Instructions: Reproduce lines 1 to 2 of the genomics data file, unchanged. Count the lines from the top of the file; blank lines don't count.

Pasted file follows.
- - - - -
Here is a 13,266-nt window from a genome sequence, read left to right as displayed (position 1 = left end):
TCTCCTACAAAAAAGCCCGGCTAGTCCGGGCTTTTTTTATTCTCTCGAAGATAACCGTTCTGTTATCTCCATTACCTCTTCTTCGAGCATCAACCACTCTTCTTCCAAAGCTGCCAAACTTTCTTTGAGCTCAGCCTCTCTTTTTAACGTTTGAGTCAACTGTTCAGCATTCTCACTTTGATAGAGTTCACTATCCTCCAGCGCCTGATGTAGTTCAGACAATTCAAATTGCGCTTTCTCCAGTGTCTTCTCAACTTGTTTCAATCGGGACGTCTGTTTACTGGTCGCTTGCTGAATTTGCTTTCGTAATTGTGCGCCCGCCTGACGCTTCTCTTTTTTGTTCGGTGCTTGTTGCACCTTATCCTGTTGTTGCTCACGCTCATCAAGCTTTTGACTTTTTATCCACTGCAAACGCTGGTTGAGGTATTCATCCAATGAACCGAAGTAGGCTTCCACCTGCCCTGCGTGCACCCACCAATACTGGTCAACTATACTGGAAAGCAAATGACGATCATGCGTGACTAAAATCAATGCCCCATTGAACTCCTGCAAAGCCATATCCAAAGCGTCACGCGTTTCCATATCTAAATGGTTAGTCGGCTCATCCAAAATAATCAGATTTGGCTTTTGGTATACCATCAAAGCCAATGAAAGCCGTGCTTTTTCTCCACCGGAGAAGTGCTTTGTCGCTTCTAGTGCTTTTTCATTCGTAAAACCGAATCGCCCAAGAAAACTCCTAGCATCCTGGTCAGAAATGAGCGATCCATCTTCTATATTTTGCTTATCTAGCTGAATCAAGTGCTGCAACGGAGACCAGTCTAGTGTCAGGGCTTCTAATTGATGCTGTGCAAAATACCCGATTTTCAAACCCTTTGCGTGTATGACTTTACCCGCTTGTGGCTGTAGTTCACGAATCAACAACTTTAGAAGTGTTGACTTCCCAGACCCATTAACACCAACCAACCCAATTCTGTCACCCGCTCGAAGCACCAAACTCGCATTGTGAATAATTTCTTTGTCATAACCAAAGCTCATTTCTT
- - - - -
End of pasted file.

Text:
Here is a 13,266-nt window from a genome sequence, read left to right as displayed (position 1 = left end):
TCTCCTACAAAAAAGCCCGGCTAGTCCGGGCTTTTTTTATTCTCTCGAAGATAACCGTTCTGTTATCTCCATTACCTCTTCTTCGAGCATCAACCACTCTTCTTCCAAAGCTGCCAAACTTTCTTTGAGCTCAGCCTCTCTTTTTAACGTTTGAGTCAACTGTTCAGCATTCTCACTTTGATAGAGTTCACTATCCTCCAGCGCCTGATGTAGTTCAGACAATTCAAATTGCGCTTTCTCCAGTGTCTTCTCAACTTGTTTCAATCGGGACGTCTGTTTACTGGTCGCTTGCTGAATTTGCTTTCGTAATTGTGCGCCCGCCTGACGCTTCTCTTTTTTGTTCGGTGCTTGTTGCACCTTATCCTGTTGTTGCTCACGCTCATCAAGCTTTTGACTTTTTATCCACTGCAAACGCTGGTTGAGGTATTCATCCAATGAACCGAAGTAGGCTTCCACCTGCCCTGCGTGCACCCACCAATACTGGTCAACTATACTGGAAAGCAAATGACGATCATGCGTGACTAAAATCAATGCCCCATTGAACTCCTGCAAAGCCATATCCAAAGCGTCACGCGTTTCCATATCTAAATGGTTAGTCGGCTCATCCAAAATAATCAGATTTGGCTTTTGGTATACCATCAAAGCCAATGAAAGCCGTGCTTTTTCTCCACCGGAGAAGTGCTTTGTCGCTTCTAGTGCTTTTTCATTCGTAAAACCGAATCGCCCAAGAAAACTCCTAGCATCCTGGTCAGAAATGAGCGATCCATCTTCTATATTTTGCTTATCTAGCTGAATCAAGTGCTGCAACGGAGACCAGTCTAGTGTCAGGGCTTCTAATTGATGCTGTGCAAAATACCCGATTTTCAAACCCTTTGCGTGTATGACTTTACCCGCTTGTGGCTGTAGTTCACGAATCAACAACTTTAGAAGTGTTGACTTCCCAGACCCATTAACACCAACCAACCCAATTCTGTCACCCGCTCGAAGCACCAAACTCGCATTGTGAATAATTTCTTTGTCATAACCAAAGCTCATTTCTT